For the Chinese people it will soon be the Year of the Monkey. The lunisolar Chinese calendar celebrates a New Year, also known as the Spring Festival, starting on Monday, February 8. The characteristics of the New Year contain a hint of what could come on foreign exchange markets.
Are the Chinese preparing to surprise the markets with another sudden devaluation of the Renminbi (also called the yuan) in an attempt to stop the outflow of foreign exchange and promote economic growth?
There are 12 animals in the Chinese zodiac. The Monkey is the 9th in the cycle. People born in the year of the Monkey are supposed to be quick-witted, intelligent, curious, innovative and mischievous. But the Year of the Monkey is also known as one of the most unlucky years in the zodiac.
As the celebration starts the rest of the world is worrying about China’s economy and the yuan. See my blog on January 22 for an overview of the implications of the shift in the Chinese economy from investment-driven to consumption. The currency and China’s rapidly depleting foreign exchange reserves are two other concerns frightening markets.
Foreign exchange speculators are increasing their bets on a drop in the value of Chinese currency. When China devalued the yuan by 1.9% on August 11, 2015 to 6.32 against the US dollar, financial markets worldwide reeled. Today the ratio is 6.54 to the US dollar, 3% lower than August.
Source: BCA Research Inc.
As the government tries to manage the depreciation the risk grows that they might lose control. An increase in the rate of money flowing out of China would cause the Chinese government to spend more foreign reserves (held mostly in US dollars) to slow the fall of the Renminbi. But history shows that often such efforts are futile.
Investor George Soros suggests that a “hard landing” in China is “practically unavoidable.” He is shorting Asian currencies on the market, without specifying if it’s the Hong Kong dollar or the Renminbi or some other currencies. Over the last year China’s currency has lost 5% of its value, a minor change but good for Chinese authorities who are fighting sluggish growth. But Soros is betting on a bigger change and the possibility that China will lose control of the process.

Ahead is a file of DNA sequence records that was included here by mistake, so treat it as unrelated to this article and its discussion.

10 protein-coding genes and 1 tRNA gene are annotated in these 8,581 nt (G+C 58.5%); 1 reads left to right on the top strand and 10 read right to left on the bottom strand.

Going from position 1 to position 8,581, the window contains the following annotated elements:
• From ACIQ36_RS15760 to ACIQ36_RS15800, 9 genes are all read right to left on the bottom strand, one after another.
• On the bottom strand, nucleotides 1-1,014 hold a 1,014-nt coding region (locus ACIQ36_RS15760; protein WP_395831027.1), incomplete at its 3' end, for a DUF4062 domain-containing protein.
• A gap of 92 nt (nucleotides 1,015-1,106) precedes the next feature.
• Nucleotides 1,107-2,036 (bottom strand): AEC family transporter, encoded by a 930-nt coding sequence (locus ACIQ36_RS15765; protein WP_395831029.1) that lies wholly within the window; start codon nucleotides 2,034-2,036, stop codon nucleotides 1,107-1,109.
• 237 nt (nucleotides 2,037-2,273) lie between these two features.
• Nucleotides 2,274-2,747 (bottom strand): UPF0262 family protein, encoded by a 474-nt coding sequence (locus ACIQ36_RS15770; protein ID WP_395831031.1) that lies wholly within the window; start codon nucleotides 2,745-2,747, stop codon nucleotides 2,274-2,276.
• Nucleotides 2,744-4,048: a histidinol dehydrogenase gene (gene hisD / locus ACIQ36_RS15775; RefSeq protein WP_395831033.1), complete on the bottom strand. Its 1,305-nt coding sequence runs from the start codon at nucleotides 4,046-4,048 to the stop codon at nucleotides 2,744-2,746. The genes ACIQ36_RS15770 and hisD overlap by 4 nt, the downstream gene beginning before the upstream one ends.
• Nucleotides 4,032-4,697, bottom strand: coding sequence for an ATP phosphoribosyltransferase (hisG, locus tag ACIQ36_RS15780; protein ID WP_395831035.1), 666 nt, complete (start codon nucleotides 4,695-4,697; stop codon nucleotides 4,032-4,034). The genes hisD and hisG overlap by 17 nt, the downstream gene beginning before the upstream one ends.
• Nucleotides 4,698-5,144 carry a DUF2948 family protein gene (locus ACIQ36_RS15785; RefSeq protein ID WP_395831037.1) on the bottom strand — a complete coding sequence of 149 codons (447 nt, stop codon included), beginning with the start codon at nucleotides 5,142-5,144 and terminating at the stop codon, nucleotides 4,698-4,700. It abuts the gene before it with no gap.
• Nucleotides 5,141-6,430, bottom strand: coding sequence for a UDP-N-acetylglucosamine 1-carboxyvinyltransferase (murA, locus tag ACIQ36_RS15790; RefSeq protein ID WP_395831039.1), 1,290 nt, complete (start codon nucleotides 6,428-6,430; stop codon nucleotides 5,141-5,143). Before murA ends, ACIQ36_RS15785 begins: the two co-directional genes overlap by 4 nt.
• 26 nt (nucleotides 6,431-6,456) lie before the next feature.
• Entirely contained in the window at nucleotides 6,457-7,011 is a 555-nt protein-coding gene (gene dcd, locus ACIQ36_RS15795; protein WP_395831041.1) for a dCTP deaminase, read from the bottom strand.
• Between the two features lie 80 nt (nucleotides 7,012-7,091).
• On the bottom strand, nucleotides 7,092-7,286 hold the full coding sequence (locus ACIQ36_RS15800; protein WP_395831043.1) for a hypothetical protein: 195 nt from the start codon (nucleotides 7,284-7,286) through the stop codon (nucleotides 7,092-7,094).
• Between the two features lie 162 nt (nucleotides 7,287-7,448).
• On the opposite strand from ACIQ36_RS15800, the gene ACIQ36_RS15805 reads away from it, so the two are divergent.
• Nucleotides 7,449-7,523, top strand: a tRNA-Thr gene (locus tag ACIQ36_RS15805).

China’s official newspaper the People’s Daily, an arm of the Chinese Communist Party, challenged Soros in a January 27 op-ed article:
"Soros openly declared war on China, asserting that he shorted a large volume of Asian currencies," said the op-ed article, which ran on the front page of the paper's overseas edition Tuesday.
It was written by a researcher at the Chinese Commerce Ministry with the scoffing headline, "Declaring war on China's currency? Ha ha."
"There is no way his challenge to the Chinese renminbi and the Hong Kong dollar will succeed," the article said.
It would be mischievous, like the Monkey, to spring another sudden devaluation. Such a move would help solve China’s problem, at least in the short term. But it would have the negative outcome that Soros and other speculators would be rewarded.
The more that official sources protest, the more traders become interested in shorting the currency. The Xinhuanet on January 23 2016:
As for those who want to bet on the “ultimate failure” of the Chinese economy, they should look back at the past four decades, which witnessed China’s growth from an underdeveloped economy into a global economic powerhouse through continuous reform and opening up.
They should also take into consideration the fact that the Chinese government has been constantly improving the country’s market regulatory system and legal system. As a result, reckless and vicious shorting will face trading costs and possibly severe legal consequences.
This kind of talk is likely to bring more “vicious shorting” of the Chinese currency, making a devaluation probable.
But it’s not just currency speculators that are shorting the yuan. Chinese citizens are selling the local currency and buying US dollars, gold and Vancouver houses. As Credit Suisse said in a January 15 piece “China: the Year of Living Dangerously” — “this genie is very hard to put back in the bottle once it’s released.”
Ultimately investors should expect capital controls and other forms of financial repression.
Hilliard, The MacBeth Group team and their clients may trade in securities mentioned in this blog.
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